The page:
Home Health & Hospice

The Weekly Roundup

Homecare Insider, October 19, 2015

On October 9, members of the House Budget Committee approved a package of legislation that would repeal certain provisions of the Affordable Care Act (ACA)—a move that’s largely supported by the National Association for Home Care & Hospice (NAHC) because of the bill’s aim to revoke the employer and individual mandates, the Independent Payment Advisory Board, and other provisions thought to negatively impact home health and hospice providers. Click here to read NAHC’s commentary on this development.

Earlier this month, NAHC, LeadingAge, VNAA, and several other postacute care (PAC) provider organizations sent a joint letter to House Ways & Means Health Subcommittee Chairman Kevin Brady (R-Texas) and Congressman Ron Kind (D-Wisconsin) to voice their concerns over legislation the lawmakers introduced earlier this year that would establish a single value-based purchasing program for all PAC services. In the letter, the trade associations argued that the bill, entitled the Medicare Post-Acute Care Value-Based Purchasing Act of 2015 (H.R. 3298), features a flawed program design and an implementation timeline that is out of sync with the one set forth by the Improving Medicare Post-Acute Care Transformation (IMPACT) Act of 2014. Click here to read H.R. 3298, and here to read the letter detailing the trade associations’ qualms with it.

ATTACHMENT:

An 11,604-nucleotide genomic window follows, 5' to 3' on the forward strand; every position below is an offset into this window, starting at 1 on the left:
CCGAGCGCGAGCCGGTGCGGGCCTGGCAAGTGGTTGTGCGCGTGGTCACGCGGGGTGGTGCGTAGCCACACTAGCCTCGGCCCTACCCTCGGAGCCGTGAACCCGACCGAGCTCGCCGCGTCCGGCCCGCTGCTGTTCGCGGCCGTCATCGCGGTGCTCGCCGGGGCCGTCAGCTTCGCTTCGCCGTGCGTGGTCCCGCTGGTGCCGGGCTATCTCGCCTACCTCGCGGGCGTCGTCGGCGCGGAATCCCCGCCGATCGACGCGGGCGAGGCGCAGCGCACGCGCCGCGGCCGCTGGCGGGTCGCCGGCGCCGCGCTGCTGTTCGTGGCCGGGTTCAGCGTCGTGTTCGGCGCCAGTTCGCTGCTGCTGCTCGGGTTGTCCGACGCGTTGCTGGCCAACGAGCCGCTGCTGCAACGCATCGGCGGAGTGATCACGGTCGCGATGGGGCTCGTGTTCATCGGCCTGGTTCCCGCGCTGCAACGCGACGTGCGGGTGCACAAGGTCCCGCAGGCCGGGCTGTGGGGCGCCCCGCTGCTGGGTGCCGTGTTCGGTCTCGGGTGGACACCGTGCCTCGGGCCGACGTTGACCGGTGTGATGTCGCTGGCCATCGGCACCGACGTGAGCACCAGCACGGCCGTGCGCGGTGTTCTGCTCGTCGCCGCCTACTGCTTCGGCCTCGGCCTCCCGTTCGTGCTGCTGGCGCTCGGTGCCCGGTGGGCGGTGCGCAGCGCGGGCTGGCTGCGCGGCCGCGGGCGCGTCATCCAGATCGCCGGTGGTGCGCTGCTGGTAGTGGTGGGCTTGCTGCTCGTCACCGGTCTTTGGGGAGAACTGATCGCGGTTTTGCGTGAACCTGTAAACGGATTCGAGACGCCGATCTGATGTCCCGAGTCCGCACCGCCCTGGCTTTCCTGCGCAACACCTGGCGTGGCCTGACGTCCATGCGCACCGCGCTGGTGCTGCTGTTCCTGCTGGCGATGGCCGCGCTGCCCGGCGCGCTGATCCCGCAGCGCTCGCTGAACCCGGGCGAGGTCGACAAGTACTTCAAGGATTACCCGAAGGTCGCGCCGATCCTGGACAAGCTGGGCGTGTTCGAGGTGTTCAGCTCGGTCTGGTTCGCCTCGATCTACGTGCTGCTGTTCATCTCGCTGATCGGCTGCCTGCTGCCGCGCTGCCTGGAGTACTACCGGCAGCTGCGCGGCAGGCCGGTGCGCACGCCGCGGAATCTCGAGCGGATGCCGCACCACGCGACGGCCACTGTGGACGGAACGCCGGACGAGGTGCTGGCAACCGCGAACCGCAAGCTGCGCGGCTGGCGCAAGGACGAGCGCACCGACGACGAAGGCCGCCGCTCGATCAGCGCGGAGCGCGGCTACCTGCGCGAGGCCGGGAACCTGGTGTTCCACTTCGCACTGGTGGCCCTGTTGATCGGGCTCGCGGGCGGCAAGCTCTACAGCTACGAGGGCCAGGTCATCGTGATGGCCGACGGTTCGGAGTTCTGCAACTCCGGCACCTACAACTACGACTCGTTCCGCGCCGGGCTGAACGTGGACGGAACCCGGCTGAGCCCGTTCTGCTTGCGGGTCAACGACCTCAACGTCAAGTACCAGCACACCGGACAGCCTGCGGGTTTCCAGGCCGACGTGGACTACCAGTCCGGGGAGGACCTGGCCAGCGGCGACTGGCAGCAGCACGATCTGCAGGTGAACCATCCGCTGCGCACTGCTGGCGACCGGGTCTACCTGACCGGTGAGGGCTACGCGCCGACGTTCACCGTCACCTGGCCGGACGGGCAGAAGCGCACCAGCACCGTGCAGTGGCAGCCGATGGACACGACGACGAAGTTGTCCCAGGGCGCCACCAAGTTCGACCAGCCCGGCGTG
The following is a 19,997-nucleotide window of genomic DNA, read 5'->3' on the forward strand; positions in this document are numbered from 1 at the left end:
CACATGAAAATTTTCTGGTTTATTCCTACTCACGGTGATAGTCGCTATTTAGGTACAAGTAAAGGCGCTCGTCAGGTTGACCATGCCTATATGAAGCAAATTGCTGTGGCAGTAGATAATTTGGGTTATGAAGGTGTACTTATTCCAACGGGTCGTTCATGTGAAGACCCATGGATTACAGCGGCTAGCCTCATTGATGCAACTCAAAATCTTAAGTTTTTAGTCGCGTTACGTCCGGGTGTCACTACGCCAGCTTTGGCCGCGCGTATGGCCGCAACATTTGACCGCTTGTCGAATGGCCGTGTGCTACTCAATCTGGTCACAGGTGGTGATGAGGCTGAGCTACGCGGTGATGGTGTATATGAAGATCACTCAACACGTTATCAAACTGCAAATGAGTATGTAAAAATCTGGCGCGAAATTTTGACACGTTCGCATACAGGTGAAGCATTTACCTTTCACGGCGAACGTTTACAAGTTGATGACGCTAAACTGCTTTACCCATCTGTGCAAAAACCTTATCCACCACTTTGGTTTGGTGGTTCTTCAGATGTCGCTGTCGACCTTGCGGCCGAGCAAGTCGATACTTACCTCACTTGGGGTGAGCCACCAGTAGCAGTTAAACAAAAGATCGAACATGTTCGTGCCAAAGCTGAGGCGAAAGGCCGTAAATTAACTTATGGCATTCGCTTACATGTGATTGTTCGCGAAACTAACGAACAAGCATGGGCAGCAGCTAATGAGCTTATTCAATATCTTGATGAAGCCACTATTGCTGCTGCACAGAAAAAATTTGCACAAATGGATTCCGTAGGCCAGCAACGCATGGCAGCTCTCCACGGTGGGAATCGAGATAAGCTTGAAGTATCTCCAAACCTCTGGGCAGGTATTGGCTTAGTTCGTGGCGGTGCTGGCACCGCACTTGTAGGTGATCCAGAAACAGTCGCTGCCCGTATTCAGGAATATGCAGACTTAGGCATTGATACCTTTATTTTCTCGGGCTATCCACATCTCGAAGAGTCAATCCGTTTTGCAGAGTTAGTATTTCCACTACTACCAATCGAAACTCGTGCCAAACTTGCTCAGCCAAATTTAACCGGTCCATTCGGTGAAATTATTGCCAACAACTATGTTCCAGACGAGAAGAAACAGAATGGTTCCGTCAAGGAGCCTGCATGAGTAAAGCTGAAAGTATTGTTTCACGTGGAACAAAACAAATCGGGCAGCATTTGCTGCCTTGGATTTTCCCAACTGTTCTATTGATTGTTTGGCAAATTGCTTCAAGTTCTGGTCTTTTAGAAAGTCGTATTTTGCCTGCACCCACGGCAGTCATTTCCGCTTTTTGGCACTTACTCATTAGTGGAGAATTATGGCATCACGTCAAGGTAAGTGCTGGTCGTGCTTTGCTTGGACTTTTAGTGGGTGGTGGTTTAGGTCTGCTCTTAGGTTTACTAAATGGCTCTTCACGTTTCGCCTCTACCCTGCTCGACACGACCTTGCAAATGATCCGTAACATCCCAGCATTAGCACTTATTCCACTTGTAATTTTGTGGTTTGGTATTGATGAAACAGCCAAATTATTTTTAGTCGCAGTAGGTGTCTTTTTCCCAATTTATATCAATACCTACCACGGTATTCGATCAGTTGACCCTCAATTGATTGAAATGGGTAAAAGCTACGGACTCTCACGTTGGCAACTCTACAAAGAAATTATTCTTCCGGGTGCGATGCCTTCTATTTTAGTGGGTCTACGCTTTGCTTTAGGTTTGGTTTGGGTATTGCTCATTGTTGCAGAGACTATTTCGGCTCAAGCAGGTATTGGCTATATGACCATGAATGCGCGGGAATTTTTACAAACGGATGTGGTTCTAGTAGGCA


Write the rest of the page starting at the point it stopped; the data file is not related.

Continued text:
Last Tuesday, NAHC submitted comments to CMS on the pair of clinical templates the agency has proposed to aid physicians in writing progress notes that support certification and coverage of home health services. The templates are one of CMS’ latest efforts to alleviate the provider burdens and uncertainties associated with current face-to-face encounter documentation requirements. In its comments, NAHC highlighted concerns on several fronts, including the level of guesswork the proposed templates still leave physicians, the amount of time necessary to complete the documents, a statement inaccuracy in one of the prompts, and a perceived discrepancy between a template instruction and standing industry requirement. Click here to read NAHC’s full set of comments.